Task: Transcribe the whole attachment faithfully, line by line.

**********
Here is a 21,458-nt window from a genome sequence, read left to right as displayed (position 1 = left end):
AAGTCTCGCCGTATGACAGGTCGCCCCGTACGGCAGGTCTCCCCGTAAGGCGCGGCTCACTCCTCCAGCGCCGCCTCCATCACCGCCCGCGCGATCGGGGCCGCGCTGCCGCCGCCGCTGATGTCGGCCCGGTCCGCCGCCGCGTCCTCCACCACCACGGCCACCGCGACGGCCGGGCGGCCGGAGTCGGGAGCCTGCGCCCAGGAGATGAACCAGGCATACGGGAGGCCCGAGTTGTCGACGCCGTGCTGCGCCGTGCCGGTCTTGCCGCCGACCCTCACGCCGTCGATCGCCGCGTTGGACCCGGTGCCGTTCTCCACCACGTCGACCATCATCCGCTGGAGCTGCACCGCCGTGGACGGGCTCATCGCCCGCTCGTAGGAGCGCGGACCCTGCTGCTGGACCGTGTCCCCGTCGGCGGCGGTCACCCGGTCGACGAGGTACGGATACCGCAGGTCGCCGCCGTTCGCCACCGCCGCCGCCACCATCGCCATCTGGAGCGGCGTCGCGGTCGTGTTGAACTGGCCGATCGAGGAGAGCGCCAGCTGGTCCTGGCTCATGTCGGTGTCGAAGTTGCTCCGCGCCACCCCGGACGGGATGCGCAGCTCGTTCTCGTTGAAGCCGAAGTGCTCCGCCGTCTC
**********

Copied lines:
Here is a 21,458-nt window from a genome sequence, read left to right as displayed (position 1 = left end):
AAGTCTCGCCGTATGACAGGTCGCCCCGTACGGCAGGTCTCCCCGTAAGGCGCGGCTCACTCCTCCAGCGCCGCCTCCATCACCGCCCGCGCGATCGGGGCCGCGCTGCCGCCGCCGCTGATGTCGGCCCGGTCCGCCGCCGCGTCCTCCACCACCACGGCCACCGCGACGGCCGGGCGGCCGGAGTCGGGAGCCTGCGCCCAGGAGATGAACCAGGCATACGGGAGGCCCGAGTTGTCGACGCCGTGCTGCGCCGTGCCGGTCTTGCCGCCGACCCTCACGCCGTCGATCGCCGCGTTGGACCCGGTGCCGTTCTCCACCACGTCGACCATCATCCGCTGGAGCTGCACCGCCGTGGACGGGCTCATCGCCCGCTCGTAGGAGCGCGGACCCTGCTGCTGGACCGTGTCCCCGTCGGCGGCGGTCACCCGGTCGACGAGGTACGGATACCGCAGGTCGCCGCCGTTCGCCACCGCCGCCGCCACCATCGCCATCTGGAGCGGCGTCGCGGTCGTGTTGAACTGGCCGATCGAGGAGAGCGCCAGCTGGTCCTGGCTCATGTCGGTGTCGAAGTTGCTCCGCGCCACCCCGGACGGGATGCGCAGCTCGTTCTCGTTGAAGCCGAAGTGCTCCGCCGTCTC